Native Texans raise Gonzales Flag on Texas Independence Day.
Every month at our Texas HQ on flagpole #3, we rotate a flag of one of the United States military branches.
Today, on Texas Independence Day, we honor the patriots of the Republic of Texas. In 1836 on March 2, delegates representing Mexican Texas officially declared independence from Mexico and created the Republic of Texas.
Six months earlier, the "Come And Take It" flag from the Battle of Gonzales (Oct. 1835) was unofficially and quite accidentally the first flag of the soon-to-be Republic of Texas. The original was painted on fabric from one of the local's dress material. But if you're going to hang it out in a battle, it's a flag not a dress, right?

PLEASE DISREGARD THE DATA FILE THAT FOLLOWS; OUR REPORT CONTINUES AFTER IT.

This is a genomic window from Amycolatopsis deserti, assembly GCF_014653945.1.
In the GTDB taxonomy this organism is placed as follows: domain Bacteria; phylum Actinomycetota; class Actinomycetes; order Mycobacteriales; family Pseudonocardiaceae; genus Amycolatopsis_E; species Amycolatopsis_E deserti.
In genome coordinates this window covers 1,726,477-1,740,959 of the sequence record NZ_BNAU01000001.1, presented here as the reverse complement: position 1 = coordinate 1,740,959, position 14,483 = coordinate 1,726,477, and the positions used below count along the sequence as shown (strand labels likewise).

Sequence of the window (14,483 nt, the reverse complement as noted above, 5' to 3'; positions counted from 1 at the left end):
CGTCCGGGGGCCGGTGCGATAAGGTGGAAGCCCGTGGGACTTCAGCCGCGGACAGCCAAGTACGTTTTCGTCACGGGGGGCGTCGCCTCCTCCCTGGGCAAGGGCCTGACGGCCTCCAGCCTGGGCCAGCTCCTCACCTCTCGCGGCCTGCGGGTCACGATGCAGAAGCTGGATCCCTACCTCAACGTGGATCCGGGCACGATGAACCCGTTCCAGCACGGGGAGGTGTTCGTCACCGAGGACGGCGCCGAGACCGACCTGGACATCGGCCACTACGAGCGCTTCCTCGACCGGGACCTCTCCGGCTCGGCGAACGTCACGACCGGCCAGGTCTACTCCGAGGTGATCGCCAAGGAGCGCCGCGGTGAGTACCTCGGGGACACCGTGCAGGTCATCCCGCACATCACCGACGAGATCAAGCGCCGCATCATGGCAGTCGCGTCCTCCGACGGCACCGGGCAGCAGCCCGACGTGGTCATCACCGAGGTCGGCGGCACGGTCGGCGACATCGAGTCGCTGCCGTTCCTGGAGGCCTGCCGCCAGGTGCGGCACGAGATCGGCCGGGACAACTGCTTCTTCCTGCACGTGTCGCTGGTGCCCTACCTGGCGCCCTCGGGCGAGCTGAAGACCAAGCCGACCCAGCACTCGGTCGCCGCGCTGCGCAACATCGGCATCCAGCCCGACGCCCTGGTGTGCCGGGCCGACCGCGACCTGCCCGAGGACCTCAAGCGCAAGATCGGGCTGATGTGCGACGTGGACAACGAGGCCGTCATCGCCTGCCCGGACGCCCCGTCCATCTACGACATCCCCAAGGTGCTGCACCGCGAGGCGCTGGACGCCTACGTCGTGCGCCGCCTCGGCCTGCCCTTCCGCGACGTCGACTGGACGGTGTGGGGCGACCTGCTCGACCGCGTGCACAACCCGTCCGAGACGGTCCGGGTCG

Today, Mexico and Texas are economic partners and enjoy each others' cultures, food and people. Yet in October 1835, colonists in Gonzales taunted the approaching Mexican army with the "Come And Take It" banner. The weapon on the flag referred to a small cannon the Mexicans months earlier had loaned to the colonists to fend off raiding Plains Indians. The Mexicans were turned back in the Gonzales skirmish. Less than a year later, after a crushing defeat at the Alamo and the defining victory at San Jacinto, Texas would indeed be its own republic.
Today, the "Come And Take It" flag can be seen on shirts, neckties, underwear, license plates, album covers, food trucks, murals, hats, koozies, and fraternity walls, even tattooed into the skin of true blue Texans. And for today, on Texas Independence Day, it flies over IIDM HQ, hoisted by native Texans Carlos Arriaga (left) and Omar Mediano.